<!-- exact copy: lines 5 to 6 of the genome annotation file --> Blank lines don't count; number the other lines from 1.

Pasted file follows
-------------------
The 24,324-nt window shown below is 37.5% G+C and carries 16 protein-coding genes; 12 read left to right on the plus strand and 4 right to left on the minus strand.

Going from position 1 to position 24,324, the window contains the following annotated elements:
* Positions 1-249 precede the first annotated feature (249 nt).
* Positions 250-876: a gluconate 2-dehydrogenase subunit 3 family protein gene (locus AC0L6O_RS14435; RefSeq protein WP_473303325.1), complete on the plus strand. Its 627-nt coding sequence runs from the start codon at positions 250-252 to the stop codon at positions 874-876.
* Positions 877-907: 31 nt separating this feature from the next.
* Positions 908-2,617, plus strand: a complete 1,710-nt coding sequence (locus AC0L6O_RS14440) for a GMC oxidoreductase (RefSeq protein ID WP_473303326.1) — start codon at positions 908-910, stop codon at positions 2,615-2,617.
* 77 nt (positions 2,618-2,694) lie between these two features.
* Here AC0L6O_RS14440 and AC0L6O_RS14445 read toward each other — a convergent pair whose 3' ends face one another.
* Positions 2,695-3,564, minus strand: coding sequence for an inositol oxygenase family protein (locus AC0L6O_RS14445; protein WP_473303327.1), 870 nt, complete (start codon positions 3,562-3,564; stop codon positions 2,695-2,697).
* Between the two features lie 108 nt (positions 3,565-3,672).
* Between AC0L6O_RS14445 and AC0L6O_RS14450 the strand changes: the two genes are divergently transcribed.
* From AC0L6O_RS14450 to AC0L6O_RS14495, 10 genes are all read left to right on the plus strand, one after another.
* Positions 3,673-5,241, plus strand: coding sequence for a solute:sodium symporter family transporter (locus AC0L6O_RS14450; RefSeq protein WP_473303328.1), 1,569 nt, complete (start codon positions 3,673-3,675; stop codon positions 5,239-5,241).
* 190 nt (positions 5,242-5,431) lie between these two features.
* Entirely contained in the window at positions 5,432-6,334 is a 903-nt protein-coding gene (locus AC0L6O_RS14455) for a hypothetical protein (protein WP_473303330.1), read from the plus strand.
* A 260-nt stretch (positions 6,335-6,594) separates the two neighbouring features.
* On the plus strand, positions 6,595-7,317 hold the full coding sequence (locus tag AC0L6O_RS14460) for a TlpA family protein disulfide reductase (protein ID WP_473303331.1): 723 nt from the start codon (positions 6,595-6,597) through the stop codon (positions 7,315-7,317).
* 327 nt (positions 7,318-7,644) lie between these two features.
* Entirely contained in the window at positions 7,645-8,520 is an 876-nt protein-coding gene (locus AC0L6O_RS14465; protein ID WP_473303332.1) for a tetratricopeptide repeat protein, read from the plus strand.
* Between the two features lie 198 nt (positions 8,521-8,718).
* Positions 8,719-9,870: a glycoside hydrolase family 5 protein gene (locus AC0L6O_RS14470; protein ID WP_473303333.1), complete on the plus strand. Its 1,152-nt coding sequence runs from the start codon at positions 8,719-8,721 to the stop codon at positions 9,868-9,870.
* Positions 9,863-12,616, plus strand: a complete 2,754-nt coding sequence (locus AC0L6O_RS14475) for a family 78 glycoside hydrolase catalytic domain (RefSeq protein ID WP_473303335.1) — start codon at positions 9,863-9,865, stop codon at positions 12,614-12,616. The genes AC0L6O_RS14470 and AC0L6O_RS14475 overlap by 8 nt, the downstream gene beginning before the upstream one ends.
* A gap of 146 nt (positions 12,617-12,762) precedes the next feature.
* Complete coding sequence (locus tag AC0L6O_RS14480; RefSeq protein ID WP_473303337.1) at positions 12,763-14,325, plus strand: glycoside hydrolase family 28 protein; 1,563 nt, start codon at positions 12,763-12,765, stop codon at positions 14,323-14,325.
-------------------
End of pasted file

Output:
* Positions 877-907: 31 nt separating this feature from the next.
* Positions 908-2,617, plus strand: a complete 1,710-nt coding sequence (locus AC0L6O_RS14440) for a GMC oxidoreductase (RefSeq protein ID WP_473303326.1) — start codon at positions 908-910, stop codon at positions 2,615-2,617.